Defining the Causes and Consequences of Nephrolithiasis

The O'Brien Urology Research Center investigates what we believe are critical unanswered questions in nephrolithiasis research. These questions are addressed through an integrated approach that includes translational imaging research to develop a noninvasive, in vivo diagnostic test to characterize kidney mineralization; basic science investigation of the molecular mechanisms oxalate transport; definition of the key urinary factors (electrolyte and proteomic) that drive formation of nascent renal stones; and epidemiologic and biochemical investigation of the relationship between nephrolithiasis and CKD in order to allow early identification of those at risk.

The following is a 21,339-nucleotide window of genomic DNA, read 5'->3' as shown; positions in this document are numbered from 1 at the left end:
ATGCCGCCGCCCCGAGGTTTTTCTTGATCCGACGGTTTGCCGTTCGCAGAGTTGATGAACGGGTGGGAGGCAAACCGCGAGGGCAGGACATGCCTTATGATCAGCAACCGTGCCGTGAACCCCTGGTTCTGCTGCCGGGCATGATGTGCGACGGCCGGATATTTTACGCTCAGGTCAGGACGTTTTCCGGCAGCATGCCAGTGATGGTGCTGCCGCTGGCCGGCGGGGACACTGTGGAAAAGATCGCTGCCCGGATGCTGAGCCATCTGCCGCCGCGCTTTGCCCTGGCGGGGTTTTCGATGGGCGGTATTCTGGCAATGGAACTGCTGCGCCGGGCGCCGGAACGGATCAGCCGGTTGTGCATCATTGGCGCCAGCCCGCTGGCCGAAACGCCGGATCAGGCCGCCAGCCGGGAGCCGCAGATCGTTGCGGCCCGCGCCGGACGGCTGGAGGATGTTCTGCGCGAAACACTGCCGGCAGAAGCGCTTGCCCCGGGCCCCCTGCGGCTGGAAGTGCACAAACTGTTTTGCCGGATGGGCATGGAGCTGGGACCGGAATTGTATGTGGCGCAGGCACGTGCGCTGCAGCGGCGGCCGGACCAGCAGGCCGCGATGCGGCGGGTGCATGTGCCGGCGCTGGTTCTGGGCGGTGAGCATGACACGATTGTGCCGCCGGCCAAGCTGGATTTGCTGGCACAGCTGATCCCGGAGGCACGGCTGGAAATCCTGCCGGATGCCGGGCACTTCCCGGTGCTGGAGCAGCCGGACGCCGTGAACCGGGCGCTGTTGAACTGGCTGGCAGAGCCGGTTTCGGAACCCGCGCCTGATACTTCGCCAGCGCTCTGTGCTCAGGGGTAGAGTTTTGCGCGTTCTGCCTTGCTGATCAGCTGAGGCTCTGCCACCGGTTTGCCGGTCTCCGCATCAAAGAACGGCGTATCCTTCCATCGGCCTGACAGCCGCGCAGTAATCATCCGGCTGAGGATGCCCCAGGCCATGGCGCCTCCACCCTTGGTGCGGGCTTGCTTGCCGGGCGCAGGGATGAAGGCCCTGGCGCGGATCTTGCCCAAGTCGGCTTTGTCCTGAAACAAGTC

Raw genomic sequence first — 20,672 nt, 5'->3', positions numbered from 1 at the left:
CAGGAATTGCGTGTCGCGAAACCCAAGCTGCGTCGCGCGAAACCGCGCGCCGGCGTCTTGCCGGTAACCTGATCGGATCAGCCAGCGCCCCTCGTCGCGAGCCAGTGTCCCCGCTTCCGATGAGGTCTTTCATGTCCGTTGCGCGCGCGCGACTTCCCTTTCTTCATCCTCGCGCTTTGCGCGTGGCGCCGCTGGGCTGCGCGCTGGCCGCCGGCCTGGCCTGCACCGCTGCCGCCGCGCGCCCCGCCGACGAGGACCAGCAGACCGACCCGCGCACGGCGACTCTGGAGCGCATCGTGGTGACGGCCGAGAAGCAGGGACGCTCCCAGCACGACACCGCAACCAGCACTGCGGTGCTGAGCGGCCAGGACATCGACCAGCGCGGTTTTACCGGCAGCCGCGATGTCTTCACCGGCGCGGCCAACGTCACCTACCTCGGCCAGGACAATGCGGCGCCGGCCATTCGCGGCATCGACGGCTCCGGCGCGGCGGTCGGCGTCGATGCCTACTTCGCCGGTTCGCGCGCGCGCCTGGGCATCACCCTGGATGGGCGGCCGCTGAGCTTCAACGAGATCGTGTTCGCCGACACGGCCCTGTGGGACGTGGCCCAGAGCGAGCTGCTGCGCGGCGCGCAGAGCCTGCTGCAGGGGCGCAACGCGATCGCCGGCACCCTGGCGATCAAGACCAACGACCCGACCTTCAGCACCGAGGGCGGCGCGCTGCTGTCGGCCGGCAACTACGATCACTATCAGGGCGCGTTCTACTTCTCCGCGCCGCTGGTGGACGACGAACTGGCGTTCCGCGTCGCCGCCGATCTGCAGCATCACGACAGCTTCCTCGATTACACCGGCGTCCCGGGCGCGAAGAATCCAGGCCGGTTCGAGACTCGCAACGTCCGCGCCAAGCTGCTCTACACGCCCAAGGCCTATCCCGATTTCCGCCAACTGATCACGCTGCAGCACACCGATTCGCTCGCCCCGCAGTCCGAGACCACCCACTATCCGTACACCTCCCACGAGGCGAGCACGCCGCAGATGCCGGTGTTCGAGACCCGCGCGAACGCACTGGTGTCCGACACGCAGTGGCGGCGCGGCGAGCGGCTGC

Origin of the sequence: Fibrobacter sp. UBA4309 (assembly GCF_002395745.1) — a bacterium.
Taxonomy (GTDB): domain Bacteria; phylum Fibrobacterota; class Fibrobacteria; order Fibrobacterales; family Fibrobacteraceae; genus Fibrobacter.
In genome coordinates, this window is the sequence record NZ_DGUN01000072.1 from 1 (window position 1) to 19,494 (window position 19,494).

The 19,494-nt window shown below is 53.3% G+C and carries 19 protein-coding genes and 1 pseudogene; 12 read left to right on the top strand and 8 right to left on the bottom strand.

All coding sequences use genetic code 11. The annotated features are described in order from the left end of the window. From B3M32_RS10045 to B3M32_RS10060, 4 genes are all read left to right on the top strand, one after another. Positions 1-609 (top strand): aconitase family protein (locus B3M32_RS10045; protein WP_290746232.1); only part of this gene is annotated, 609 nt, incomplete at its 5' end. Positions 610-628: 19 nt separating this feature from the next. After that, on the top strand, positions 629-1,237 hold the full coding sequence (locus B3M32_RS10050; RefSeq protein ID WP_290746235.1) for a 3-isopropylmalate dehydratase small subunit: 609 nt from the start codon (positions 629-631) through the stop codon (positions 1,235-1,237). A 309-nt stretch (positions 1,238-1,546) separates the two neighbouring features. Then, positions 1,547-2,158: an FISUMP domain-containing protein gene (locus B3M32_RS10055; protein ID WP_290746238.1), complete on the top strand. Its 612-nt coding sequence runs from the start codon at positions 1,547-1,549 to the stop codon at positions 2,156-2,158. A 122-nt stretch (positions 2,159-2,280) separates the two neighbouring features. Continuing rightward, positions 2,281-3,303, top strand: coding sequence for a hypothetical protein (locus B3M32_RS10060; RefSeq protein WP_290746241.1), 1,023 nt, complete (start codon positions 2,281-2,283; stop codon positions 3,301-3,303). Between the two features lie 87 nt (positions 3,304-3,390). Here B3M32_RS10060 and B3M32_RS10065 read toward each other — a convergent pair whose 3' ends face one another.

The overall goals of the O'Brien Urology Research lab are to define the pathogenesis of nephrolithiasis and develop new diagnostic techniques in order to improve treatment and prevention strategies.

We will pursue these goals via interlinked multidisciplinary projects. Important and timely aims of the O'Brien Urology Research lab include:

  • Maximizing current imaging (CT) technology in order to differentiate stone type and detect the earliest possible precursor lesions in vivo.
  • Determining the urinary risk factors that result in nephrolithiasis precursor lesions including Randall's plaques.
  • Defining nephrolithiasis-specific factors that increase the risk of CKD.
  • Defining the role of Slc26 family of cellular oxalate transporters, including SLC26a6, in determining final urinary oxalate concentrations.

Through our O'Brien Urology Research lab, existing clinical and basic science expertise in urology, nephrology, radiology, epidemiology, and cell biology work in synergy to foster rapid progress and generate new findings on all four fronts.